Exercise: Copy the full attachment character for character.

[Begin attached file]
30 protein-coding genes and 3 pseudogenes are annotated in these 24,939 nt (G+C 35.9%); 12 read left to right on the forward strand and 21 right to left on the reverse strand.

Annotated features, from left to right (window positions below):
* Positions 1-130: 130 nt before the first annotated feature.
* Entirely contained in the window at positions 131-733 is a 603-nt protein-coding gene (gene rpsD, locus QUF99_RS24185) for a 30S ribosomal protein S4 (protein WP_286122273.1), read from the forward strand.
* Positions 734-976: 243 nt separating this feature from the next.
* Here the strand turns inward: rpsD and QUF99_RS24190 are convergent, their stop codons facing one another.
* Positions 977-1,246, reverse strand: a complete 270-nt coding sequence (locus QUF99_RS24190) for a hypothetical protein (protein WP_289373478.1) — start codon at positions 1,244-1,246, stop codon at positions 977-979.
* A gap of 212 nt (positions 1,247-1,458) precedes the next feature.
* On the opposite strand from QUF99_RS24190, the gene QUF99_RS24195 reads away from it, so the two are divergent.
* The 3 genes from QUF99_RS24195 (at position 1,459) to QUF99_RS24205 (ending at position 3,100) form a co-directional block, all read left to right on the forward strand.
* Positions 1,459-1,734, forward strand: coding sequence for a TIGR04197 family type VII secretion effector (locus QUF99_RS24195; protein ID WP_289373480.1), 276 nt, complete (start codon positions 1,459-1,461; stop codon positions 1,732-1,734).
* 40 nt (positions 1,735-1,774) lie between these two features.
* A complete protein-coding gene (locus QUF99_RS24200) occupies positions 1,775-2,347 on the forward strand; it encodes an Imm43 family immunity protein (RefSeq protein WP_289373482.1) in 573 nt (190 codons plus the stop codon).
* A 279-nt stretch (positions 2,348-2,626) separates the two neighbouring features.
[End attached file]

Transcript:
30 protein-coding genes and 3 pseudogenes are annotated in these 24,939 nt (G+C 35.9%); 12 read left to right on the forward strand and 21 right to left on the reverse strand.

Annotated features, from left to right (window positions below):
* Positions 1-130: 130 nt before the first annotated feature.
* Entirely contained in the window at positions 131-733 is a 603-nt protein-coding gene (gene rpsD, locus QUF99_RS24185) for a 30S ribosomal protein S4 (protein WP_286122273.1), read from the forward strand.
* Positions 734-976: 243 nt separating this feature from the next.
* Here the strand turns inward: rpsD and QUF99_RS24190 are convergent, their stop codons facing one another.
* Positions 977-1,246, reverse strand: a complete 270-nt coding sequence (locus QUF99_RS24190) for a hypothetical protein (protein WP_289373478.1) — start codon at positions 1,244-1,246, stop codon at positions 977-979.
* A gap of 212 nt (positions 1,247-1,458) precedes the next feature.
* On the opposite strand from QUF99_RS24190, the gene QUF99_RS24195 reads away from it, so the two are divergent.
* The 3 genes from QUF99_RS24195 (at position 1,459) to QUF99_RS24205 (ending at position 3,100) form a co-directional block, all read left to right on the forward strand.
* Positions 1,459-1,734, forward strand: coding sequence for a TIGR04197 family type VII secretion effector (locus QUF99_RS24195; protein ID WP_289373480.1), 276 nt, complete (start codon positions 1,459-1,461; stop codon positions 1,732-1,734).
* 40 nt (positions 1,735-1,774) lie between these two features.
* A complete protein-coding gene (locus QUF99_RS24200) occupies positions 1,775-2,347 on the forward strand; it encodes an Imm43 family immunity protein (RefSeq protein WP_289373482.1) in 573 nt (190 codons plus the stop codon).
* A 279-nt stretch (positions 2,348-2,626) separates the two neighbouring features.